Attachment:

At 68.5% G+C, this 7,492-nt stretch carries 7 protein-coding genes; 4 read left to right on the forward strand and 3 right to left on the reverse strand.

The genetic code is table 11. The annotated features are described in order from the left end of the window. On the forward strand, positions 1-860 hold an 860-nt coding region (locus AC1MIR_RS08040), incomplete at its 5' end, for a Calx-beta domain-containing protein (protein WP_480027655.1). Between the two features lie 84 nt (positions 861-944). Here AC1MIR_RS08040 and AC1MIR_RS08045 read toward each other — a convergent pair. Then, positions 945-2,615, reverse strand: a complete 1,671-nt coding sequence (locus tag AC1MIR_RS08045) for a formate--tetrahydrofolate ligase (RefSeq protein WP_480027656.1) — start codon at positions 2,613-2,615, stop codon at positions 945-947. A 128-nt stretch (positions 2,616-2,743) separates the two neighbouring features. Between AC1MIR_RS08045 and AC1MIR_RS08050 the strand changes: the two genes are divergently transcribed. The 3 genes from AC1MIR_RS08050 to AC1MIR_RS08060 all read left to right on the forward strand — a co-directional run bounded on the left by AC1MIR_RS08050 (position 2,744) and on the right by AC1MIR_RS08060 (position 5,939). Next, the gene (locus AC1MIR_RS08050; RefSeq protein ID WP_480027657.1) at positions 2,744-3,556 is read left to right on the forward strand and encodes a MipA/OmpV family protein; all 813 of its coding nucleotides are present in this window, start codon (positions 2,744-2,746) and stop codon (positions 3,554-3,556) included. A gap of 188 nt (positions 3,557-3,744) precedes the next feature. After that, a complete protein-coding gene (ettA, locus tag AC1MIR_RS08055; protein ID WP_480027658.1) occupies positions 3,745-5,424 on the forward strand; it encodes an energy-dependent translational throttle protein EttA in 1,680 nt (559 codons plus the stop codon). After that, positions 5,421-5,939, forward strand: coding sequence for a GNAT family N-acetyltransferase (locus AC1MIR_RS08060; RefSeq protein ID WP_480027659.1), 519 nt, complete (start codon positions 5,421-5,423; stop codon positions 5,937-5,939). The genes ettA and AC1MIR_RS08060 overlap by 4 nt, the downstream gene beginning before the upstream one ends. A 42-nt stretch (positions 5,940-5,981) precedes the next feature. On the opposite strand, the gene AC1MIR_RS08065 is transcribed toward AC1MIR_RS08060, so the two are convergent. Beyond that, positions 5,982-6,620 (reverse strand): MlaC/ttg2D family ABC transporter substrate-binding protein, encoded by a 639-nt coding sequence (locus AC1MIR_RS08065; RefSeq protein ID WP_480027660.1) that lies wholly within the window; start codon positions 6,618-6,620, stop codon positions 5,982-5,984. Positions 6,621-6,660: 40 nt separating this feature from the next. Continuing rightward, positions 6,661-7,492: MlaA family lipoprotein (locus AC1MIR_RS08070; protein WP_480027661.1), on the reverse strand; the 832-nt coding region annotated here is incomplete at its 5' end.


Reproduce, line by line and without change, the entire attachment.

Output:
At 68.5% G+C, this 7,492-nt stretch carries 7 protein-coding genes; 4 read left to right on the forward strand and 3 right to left on the reverse strand.

The genetic code is table 11. The annotated features are described in order from the left end of the window. On the forward strand, positions 1-860 hold an 860-nt coding region (locus AC1MIR_RS08040), incomplete at its 5' end, for a Calx-beta domain-containing protein (protein WP_480027655.1). Between the two features lie 84 nt (positions 861-944). Here AC1MIR_RS08040 and AC1MIR_RS08045 read toward each other — a convergent pair. Then, positions 945-2,615, reverse strand: a complete 1,671-nt coding sequence (locus tag AC1MIR_RS08045) for a formate--tetrahydrofolate ligase (RefSeq protein WP_480027656.1) — start codon at positions 2,613-2,615, stop codon at positions 945-947. A 128-nt stretch (positions 2,616-2,743) separates the two neighbouring features. Between AC1MIR_RS08045 and AC1MIR_RS08050 the strand changes: the two genes are divergently transcribed. The 3 genes from AC1MIR_RS08050 to AC1MIR_RS08060 all read left to right on the forward strand — a co-directional run bounded on the left by AC1MIR_RS08050 (position 2,744) and on the right by AC1MIR_RS08060 (position 5,939). Next, the gene (locus AC1MIR_RS08050; RefSeq protein ID WP_480027657.1) at positions 2,744-3,556 is read left to right on the forward strand and encodes a MipA/OmpV family protein; all 813 of its coding nucleotides are present in this window, start codon (positions 2,744-2,746) and stop codon (positions 3,554-3,556) included. A gap of 188 nt (positions 3,557-3,744) precedes the next feature. After that, a complete protein-coding gene (ettA, locus tag AC1MIR_RS08055; protein ID WP_480027658.1) occupies positions 3,745-5,424 on the forward strand; it encodes an energy-dependent translational throttle protein EttA in 1,680 nt (559 codons plus the stop codon). After that, positions 5,421-5,939, forward strand: coding sequence for a GNAT family N-acetyltransferase (locus AC1MIR_RS08060; RefSeq protein ID WP_480027659.1), 519 nt, complete (start codon positions 5,421-5,423; stop codon positions 5,937-5,939). The genes ettA and AC1MIR_RS08060 overlap by 4 nt, the downstream gene beginning before the upstream one ends. A 42-nt stretch (positions 5,940-5,981) precedes the next feature. On the opposite strand, the gene AC1MIR_RS08065 is transcribed toward AC1MIR_RS08060, so the two are convergent. Beyond that, positions 5,982-6,620 (reverse strand): MlaC/ttg2D family ABC transporter substrate-binding protein, encoded by a 639-nt coding sequence (locus AC1MIR_RS08065; RefSeq protein ID WP_480027660.1) that lies wholly within the window; start codon positions 6,618-6,620, stop codon positions 5,982-5,984. Positions 6,621-6,660: 40 nt separating this feature from the next. Continuing rightward, positions 6,661-7,492: MlaA family lipoprotein (locus AC1MIR_RS08070; protein WP_480027661.1), on the reverse strand; the 832-nt coding region annotated here is incomplete at its 5' end.